Creating Fanciful Shapes with Long Exposures

Astro Orbito

Astro Orbitor, Disneyland – Anaheim, California

The first day at Disneyland was tiring for the kids. Jet lag has taken its toll and the kids were in bed and asleep by 9pm. This gave me a perfect opportunity to go back to Disneyland by myself to get some night photographs of the Magic Kingdom. I used my small Sony NEX-5 to capture the family and their activities during the day. For this night-time shoot, I took the big camera, my Canon 7D with tripod. I got back into Disneyland about 10pm, and even at this late hour there were tons of people. So much so that the people would negatively impact the images I wanted to make of Sleeping Beauty’s Castle. I decide to save these crowded areas for later — hopefully near closing time at 12am, the crowds would thin out some and allow me to get some cleaner photographs. I headed over to Tomorrowland to see what I can capture.

The Astro Orbitor is the gateway to Tomorrowland and it was beckoning me with its fanciful structure, colors and light. I decided to take a wide-angle image of the structure on tripod. I knew the motion blur of the ride would create an interesting shape but I was blown away by the result. The color and light have produced a circular, three-dimensional glowing sculpture. The resulting design was much more interesting that I ever imagined. I had previously played with long exposures to create lights streaks from cars but this was something entirely new. Goes to show that sometimes, just trying something new could yield very interesting results. This has encouraged me to go down to the next State Fair (sometime in March in Austin) and see what other kinds of interesting shapes I can create with long exposures of carnival rides. On a side note, its amazing how short these rides actually are. I was taking several long exposures which lasted around 30 seconds each and noticed that I could only take 3 before the ride would stop. That means each ride basically runs for only a minute and a half. To think that people were waiting 20+ minutes for a 1 1/2 minute ride.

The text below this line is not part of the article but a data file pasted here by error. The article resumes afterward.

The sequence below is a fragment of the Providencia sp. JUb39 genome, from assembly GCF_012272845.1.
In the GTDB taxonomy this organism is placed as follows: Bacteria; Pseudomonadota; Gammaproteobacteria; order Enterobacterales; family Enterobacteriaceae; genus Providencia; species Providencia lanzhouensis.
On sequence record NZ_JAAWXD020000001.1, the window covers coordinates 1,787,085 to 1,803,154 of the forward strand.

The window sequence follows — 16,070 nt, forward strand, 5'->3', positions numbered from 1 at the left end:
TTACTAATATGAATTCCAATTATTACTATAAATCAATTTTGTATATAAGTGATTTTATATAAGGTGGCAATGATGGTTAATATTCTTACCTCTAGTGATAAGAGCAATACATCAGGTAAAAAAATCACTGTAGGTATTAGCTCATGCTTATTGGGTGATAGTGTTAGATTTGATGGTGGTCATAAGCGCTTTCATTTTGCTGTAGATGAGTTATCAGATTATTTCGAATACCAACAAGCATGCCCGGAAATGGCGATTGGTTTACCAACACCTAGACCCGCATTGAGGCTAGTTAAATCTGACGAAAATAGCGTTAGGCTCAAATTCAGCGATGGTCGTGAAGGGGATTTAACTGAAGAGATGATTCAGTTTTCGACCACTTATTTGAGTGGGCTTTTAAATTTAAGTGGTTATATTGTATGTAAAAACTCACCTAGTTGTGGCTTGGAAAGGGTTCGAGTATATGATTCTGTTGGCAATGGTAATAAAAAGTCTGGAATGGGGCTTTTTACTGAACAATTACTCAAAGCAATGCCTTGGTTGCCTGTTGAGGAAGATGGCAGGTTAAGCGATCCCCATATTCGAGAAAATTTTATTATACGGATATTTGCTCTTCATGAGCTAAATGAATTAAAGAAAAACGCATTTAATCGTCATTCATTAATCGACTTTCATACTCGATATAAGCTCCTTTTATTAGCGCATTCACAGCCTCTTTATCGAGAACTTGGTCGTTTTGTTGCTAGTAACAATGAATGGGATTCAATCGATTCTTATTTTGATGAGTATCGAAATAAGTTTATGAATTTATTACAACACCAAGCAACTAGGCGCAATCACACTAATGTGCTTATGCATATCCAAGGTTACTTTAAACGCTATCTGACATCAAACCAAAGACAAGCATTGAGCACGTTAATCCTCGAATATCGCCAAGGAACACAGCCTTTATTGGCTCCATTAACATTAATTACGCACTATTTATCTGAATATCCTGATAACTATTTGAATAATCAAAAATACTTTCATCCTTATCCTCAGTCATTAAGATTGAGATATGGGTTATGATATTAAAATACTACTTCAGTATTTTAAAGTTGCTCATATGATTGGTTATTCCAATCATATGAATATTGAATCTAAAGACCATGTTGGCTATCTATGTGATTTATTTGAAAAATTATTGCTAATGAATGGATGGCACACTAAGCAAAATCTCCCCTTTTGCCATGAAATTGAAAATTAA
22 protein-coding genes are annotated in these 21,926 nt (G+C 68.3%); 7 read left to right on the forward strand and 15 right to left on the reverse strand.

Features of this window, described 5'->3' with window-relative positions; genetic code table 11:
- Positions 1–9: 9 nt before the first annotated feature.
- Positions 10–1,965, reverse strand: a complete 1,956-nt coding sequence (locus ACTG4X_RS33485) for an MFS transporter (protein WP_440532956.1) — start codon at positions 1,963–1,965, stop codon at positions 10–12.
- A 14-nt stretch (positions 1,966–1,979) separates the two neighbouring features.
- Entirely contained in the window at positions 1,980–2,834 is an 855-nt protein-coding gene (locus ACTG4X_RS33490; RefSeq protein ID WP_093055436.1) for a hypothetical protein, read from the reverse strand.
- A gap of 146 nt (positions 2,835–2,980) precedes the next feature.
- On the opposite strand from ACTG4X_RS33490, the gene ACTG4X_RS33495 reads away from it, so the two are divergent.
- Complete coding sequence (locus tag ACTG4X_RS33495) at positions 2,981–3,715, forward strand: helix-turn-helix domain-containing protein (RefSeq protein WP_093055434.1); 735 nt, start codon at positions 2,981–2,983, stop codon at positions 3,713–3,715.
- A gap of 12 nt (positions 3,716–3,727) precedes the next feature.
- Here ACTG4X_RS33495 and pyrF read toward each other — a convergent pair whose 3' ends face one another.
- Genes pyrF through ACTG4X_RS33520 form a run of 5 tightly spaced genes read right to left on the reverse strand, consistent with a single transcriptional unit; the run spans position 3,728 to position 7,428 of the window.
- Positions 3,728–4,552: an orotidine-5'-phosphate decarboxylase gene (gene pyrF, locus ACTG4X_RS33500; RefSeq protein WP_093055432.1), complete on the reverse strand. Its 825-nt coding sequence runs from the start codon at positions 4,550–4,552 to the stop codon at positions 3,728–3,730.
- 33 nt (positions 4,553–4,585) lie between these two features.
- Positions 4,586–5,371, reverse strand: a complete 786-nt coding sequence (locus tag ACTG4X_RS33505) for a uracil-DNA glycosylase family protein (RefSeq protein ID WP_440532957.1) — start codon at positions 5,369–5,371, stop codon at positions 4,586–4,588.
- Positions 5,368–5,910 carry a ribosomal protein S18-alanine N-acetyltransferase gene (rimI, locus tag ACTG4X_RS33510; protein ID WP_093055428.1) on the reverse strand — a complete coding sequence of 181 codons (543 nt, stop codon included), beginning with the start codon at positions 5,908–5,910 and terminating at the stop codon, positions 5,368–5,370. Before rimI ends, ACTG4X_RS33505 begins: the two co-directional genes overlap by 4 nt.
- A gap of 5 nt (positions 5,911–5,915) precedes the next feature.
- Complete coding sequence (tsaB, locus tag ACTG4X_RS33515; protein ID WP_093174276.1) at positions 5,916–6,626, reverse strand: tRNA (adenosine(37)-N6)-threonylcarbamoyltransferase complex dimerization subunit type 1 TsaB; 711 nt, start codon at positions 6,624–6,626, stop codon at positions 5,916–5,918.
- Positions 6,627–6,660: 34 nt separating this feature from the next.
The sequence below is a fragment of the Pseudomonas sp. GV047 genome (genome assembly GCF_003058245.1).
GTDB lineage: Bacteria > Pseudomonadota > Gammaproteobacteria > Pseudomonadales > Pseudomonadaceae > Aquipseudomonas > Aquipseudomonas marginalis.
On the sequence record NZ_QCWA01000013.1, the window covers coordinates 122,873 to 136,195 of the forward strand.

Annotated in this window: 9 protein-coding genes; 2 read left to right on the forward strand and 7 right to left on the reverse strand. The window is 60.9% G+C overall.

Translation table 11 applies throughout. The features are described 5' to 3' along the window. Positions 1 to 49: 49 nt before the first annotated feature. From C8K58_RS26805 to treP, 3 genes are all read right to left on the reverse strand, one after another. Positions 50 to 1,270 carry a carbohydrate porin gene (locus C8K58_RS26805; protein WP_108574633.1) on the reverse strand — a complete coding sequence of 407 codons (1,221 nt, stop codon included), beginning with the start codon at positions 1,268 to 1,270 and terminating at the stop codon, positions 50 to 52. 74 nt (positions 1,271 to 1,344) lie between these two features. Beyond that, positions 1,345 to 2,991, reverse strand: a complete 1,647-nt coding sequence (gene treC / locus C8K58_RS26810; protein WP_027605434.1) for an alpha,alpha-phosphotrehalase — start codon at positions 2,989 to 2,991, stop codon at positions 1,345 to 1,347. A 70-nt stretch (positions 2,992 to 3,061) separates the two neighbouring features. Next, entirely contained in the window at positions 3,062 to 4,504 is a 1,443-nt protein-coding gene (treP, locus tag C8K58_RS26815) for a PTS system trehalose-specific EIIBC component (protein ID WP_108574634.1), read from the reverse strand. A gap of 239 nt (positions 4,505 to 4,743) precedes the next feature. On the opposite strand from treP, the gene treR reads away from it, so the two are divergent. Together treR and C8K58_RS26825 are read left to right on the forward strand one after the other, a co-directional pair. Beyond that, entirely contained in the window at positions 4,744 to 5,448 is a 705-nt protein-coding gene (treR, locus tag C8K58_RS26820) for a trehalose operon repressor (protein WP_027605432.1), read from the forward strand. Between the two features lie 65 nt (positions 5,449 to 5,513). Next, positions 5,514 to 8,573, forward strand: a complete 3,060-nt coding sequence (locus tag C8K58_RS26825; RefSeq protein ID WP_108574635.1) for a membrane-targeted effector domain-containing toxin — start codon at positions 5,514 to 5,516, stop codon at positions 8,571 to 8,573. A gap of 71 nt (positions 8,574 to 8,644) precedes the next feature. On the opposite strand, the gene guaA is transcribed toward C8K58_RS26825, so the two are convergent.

Just as a frame of reference, I’ve included a short video clip of what the Astro Orbitor looks like during the day time. Just click on the image below with the white dashed border. The rocket ship can be controlled by the rider to go up and down as the entire structure rotates. The lights in front of the space ships that move up and down created the cool swirly lights in the long exposure.

Astro Orbitor Movie Sample

Astro Orbitor Movie Sample

My Thought Process

I set the framing so the large spinning mass was evenly situated between the stationary “planet” decorations on either side. I also positioned the Orbitor so that I would minimize any people who may be in the frame. Having this structure at the bottom seems to nicely anchor the image for me. The photograph is easy to make. Just put the camera on a steady base such as a tripod and make sure the shutter is open long enough that it captures a lot of movement to get that nice motion blur. I took several images at different exposures to see which looked the best. Most looked about the same with slight variations in design. The one above is the one I liked the most. Make sure to click on the image to see a larger version.

Image Details

The photograph was taken in RAW with the Canon 7D with the Sigma 10-20mm lens. The only post processing was a bit of image sharpening.

Image 1: f13, 30 seconds, +2 exposure compensation, ISO 100 at 10mm

5 thoughts on “Creating Fanciful Shapes with Long Exposures

  1. I love the night shot Andy. It would be fun to experiment there with some neutral density filters that let you get even slower shutter speeds.

    1. David. Great idea with the neutral density filters. I actually bought some from my Sony but I have not gotten any for my Canon lenses. More stuff to play with, it will be fun. Thanks for your visit and comment.

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